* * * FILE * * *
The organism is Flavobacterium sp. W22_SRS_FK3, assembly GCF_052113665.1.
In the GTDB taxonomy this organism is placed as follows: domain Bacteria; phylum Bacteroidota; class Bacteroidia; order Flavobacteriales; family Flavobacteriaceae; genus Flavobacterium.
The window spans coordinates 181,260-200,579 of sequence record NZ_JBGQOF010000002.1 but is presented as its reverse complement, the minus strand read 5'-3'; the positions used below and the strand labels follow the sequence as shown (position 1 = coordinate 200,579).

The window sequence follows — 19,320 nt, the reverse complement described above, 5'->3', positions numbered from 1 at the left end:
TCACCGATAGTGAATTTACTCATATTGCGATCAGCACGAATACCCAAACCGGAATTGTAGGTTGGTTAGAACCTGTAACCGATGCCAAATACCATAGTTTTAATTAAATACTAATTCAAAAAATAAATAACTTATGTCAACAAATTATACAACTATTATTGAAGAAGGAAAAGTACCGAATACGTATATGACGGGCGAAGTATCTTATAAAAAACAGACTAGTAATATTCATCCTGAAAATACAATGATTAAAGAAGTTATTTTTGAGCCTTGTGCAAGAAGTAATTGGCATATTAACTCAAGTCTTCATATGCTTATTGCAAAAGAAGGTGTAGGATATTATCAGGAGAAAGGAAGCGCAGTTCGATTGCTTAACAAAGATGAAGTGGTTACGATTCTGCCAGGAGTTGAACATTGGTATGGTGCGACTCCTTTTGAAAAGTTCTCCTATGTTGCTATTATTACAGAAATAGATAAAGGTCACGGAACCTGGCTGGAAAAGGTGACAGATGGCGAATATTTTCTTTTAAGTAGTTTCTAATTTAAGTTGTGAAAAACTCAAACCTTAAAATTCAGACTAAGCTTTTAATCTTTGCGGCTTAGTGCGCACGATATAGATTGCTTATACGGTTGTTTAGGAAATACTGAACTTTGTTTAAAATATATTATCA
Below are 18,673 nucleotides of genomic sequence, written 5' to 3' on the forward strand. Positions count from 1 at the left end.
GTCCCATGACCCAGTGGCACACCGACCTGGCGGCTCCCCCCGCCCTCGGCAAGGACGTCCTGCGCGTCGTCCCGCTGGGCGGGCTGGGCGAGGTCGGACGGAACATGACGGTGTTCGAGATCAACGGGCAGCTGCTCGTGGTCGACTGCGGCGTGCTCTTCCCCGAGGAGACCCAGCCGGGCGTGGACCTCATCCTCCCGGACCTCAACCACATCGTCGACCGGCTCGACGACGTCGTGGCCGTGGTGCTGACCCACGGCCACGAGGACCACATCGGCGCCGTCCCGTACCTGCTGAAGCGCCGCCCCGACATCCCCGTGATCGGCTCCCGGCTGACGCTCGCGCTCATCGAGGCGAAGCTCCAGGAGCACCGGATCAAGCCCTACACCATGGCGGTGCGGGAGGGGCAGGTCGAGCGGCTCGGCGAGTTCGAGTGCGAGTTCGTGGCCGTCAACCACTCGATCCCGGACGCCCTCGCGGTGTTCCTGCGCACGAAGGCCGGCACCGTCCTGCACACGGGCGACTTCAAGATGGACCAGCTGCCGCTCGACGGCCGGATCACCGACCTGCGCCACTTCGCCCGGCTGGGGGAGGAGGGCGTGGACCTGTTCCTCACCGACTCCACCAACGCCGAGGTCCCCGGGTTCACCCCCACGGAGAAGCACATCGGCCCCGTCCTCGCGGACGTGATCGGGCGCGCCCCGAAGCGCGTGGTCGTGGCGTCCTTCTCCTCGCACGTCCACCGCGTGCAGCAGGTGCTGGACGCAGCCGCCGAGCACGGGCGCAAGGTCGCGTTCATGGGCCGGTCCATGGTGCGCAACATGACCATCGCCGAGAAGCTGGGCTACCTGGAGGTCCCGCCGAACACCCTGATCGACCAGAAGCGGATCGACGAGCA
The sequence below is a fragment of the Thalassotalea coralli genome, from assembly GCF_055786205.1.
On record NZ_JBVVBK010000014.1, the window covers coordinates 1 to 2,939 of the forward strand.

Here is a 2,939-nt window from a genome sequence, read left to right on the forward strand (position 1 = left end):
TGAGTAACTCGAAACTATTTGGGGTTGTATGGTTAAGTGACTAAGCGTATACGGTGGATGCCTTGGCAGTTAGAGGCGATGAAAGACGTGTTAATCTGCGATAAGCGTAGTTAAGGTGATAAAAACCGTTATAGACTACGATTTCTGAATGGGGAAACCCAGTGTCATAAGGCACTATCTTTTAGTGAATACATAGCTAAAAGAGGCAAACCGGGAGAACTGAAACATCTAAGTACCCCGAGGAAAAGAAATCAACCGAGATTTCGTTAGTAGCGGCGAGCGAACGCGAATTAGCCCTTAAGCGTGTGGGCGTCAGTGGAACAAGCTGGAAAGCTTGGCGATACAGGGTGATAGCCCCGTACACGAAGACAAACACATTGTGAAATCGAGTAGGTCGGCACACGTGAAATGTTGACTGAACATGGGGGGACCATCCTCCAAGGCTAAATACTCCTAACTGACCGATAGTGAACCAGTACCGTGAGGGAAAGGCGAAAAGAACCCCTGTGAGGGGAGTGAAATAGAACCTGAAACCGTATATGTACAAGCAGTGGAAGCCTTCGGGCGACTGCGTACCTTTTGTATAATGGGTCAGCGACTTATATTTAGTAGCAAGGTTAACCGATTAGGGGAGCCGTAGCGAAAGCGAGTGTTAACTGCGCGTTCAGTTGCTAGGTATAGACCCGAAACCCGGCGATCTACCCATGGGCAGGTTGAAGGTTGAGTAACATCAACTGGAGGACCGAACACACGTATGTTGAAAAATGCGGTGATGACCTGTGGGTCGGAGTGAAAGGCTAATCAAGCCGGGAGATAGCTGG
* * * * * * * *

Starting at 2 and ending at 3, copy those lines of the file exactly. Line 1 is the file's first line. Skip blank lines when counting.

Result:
In the GTDB taxonomy this organism is placed as follows: domain Bacteria; phylum Bacteroidota; class Bacteroidia; order Flavobacteriales; family Flavobacteriaceae; genus Flavobacterium.
The window spans coordinates 181,260-200,579 of sequence record NZ_JBGQOF010000002.1 but is presented as its reverse complement, the minus strand read 5'-3'; the positions used below and the strand labels follow the sequence as shown (position 1 = coordinate 200,579).